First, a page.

Blog Open Source Pair GitLab and The Good Docs Project template to improve release notes
Published on: January 23, 2024
5 min read

Pair GitLab and The Good Docs Project template to improve release notes

Creating compelling, detailed, human-readable notes for software releases is important. Using GitLab and this template from The Good Docs Project makes it easier.

release notes - cover

Release notes allow software users to quickly understand the changes that come with the latest version of software. They also allow software publishers to highlight changes as important, or provide crucial information about the impact an upgrade may have. Some tools allow developers to "generate" release notes based on sources of data (such as completed items in DevOps systems), but notes produced this way tend to simply list changes without context. Writing release notes, however, provides teams with the opportunity to "tell the story" of the changes the new software version will bring.

Though this process certainly requires a greater investment of time than publishing a basic changelog does, your users will certainly appreciate the results: release notes that explain the key elements of the release (such as new features, improvements, and known issues) in a well-organized, human-readable way.

The Good Docs Project's release notes template is designed to help you do exactly that. And the combination of GitLab's work management platform and our own Release Notes template makes the job of putting out good, informative release notes easier.

The anatomy of quality release notes

Release notes that provide readers with a good picture of the version's changes require two primary inputs:

  • A list of the changes included in the release At The Good Docs Project, all the management of the work of our contributors occurs in GitLab. So it's easy to refer to our release plans to identify which additions and improvements were completed and included in the release.
  • A description of those changes including reasoning, importance, and impact This is where our project's Release Notes template can assist. Rather than staring at a blank page, wondering where to start, users can begin to fill in our template step-by-step, adjusting to taste.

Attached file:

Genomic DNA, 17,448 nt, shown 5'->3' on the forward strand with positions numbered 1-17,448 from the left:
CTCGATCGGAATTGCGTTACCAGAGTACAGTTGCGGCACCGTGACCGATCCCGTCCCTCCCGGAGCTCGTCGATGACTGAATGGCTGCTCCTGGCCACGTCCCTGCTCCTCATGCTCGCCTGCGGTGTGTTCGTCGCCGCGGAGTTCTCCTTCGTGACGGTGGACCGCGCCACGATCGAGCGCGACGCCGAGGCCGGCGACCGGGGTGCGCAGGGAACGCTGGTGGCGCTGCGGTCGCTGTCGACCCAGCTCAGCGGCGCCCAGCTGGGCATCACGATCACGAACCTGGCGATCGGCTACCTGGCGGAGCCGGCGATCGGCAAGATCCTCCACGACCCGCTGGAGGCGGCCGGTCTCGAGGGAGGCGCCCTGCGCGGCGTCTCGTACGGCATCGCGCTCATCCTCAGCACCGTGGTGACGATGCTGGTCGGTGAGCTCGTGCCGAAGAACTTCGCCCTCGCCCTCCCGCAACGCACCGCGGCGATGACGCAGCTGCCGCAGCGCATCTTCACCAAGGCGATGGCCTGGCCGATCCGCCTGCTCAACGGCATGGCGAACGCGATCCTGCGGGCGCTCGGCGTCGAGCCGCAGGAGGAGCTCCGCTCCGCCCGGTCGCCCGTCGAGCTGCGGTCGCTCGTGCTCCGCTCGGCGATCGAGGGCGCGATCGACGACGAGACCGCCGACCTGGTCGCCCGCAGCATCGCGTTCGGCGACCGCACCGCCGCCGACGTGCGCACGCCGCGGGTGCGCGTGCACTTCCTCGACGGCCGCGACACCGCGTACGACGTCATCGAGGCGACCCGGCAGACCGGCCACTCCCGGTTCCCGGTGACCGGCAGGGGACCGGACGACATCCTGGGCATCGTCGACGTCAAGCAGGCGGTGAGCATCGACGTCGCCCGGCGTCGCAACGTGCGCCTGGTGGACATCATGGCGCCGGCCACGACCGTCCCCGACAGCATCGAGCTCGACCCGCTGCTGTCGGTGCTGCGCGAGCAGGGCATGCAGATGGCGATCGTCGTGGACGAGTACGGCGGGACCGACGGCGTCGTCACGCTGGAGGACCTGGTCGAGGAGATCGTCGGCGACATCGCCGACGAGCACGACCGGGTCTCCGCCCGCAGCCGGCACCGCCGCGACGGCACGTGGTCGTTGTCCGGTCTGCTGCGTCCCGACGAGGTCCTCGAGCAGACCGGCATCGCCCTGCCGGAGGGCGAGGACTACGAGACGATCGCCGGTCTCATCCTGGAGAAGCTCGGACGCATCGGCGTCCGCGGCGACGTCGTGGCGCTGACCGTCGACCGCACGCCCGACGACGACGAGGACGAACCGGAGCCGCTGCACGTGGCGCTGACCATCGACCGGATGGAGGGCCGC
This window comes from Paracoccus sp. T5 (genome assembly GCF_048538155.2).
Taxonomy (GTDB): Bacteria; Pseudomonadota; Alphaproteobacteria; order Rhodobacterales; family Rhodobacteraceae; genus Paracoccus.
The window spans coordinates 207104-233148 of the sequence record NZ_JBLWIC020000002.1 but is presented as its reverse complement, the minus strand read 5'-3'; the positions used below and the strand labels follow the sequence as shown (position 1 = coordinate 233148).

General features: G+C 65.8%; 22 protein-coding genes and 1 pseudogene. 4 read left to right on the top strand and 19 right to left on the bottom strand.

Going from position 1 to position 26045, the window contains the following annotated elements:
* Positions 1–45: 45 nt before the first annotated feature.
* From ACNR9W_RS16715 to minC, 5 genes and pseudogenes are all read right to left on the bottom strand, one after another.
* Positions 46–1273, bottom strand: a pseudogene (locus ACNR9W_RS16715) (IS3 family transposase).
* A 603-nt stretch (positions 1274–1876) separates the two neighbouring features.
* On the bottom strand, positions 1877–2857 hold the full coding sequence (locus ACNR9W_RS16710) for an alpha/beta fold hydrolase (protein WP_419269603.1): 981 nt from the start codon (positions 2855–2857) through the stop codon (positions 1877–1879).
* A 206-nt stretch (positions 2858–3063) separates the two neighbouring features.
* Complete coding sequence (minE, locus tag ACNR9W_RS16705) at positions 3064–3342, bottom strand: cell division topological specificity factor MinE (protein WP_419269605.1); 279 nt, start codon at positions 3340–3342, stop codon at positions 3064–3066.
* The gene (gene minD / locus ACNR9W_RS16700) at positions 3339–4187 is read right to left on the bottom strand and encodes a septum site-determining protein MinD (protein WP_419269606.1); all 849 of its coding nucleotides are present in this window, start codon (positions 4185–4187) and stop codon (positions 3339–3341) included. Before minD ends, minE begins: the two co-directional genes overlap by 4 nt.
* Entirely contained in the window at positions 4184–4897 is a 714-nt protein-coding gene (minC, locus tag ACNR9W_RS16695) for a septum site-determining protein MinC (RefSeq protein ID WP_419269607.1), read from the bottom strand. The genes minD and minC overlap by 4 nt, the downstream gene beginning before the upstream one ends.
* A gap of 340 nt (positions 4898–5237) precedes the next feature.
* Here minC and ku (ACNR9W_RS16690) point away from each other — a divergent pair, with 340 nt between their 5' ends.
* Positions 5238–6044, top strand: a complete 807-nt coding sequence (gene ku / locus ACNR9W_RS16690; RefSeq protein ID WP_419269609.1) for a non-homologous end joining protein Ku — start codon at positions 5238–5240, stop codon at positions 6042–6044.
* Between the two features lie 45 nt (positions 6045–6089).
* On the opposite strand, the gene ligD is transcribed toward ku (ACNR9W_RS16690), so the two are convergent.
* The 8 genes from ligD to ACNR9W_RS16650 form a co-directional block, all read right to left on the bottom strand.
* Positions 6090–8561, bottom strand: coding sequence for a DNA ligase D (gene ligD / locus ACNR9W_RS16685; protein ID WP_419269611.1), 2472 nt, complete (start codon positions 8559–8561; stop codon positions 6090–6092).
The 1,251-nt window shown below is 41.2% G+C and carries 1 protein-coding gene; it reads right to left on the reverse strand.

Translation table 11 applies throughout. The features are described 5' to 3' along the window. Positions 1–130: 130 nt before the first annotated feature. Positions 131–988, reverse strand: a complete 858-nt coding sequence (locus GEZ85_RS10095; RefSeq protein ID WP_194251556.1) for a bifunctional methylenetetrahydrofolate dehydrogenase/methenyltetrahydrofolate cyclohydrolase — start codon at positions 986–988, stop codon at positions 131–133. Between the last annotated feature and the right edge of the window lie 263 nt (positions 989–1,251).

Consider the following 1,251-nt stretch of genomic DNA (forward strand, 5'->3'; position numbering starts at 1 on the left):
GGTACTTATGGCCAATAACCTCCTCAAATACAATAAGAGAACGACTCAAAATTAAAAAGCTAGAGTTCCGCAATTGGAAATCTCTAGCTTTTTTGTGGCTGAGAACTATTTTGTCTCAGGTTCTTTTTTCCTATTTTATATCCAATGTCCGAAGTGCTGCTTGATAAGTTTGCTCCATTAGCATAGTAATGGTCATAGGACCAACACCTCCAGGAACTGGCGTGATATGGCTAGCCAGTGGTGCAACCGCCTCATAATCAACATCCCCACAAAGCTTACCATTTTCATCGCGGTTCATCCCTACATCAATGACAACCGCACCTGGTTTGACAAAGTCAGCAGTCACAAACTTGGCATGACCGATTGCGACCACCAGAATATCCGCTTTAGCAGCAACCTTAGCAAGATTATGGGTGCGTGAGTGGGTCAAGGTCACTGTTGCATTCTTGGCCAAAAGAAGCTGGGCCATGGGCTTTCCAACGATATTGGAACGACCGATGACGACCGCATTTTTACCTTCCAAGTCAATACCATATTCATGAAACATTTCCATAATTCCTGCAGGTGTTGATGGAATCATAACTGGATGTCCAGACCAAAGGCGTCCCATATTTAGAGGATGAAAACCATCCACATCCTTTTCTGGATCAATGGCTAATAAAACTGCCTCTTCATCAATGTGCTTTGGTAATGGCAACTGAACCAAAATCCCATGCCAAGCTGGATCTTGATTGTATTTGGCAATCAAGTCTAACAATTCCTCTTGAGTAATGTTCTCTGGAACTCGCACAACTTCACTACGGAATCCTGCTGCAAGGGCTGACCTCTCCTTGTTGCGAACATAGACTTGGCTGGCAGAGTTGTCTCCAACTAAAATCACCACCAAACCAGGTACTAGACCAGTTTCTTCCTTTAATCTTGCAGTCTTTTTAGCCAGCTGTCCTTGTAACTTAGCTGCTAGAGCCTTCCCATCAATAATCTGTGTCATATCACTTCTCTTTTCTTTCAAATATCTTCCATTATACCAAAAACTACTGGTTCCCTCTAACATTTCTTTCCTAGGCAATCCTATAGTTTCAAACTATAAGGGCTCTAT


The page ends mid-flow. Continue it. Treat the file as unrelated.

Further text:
We'll walk through each of these steps in the following sections as they occurred when creating the release notes to our recent Dragon release.

Gathering a release's changes

At The Good Docs Project, we use GitLab features — including setting milestones, creating/assigning issues, and tagging releases — to get our work out into the community (our prior blog post here at GitLab describes this process). The platform allows our worldwide contributor base to easily discover new things to work on and update everyone on their progress once they select something. When the time comes to package a release, it brings the added benefit of a tidy list of issues included in the project at the time of release.

The Milestone screen in GitLab provides an easy-to-scan list of work included in the release

When creating the release notes for our project's Dragon milestone, we reviewed all the items included in the Closed column on the Milestone screen. This allowed us to pick the most important changes to highlight, while leaving out issues that wouldn't significantly impact a user's experience.

Crafting the release notes

Equipped with a list of all the key updates in the release, we start writing the release notes. Our project's Release Notes template provides a ready-made Markdown skeleton comprised of key sections based on our contributors' research and experience. The accompanying usage guide and example of the template in action provides additional tips and suggestions for writing effective release notes. The latter references our Chronologue project, a fictional telescope and application that can see through time, which is naturally well-documented.

The Release Notes template comes ready to populate with 'the story' of your latest release

Of course, our template is simply a starting point. Teams should always feel free to add sections where they make sense, remove them where they don't, and make the style of it their own. For example, we left out the Bug fixes and Known issues sections in our latest Dragon release notes, instead focusing on the new additions and improvements this release brought.

Adding release notes to the release

GitLab's build tools also make it easy to add our notes while actually creating the release. First, we tagged one of our project's commits, then created a release from the tag. On GitLab's Releases > New screen, we can copy and paste the Markdown we wrote to automatically format the release notes.

Our templates are already in Markdown format, so when it's time to paste them into the release it works automagically!

And just like that our release notes are done. With the assistance of the template, they required just an hour to write. And after an additional half-hour of work creating the release, we're ready to send our work out to the community. Our experience using the combination of GitLab and our templates has made the process of shipping our templates a piece of cake.

If you'd like to check out our templates, feel free to browse our GitLab project. Or visit our community page to learn how to join us in leveling up the state of technical documentation.

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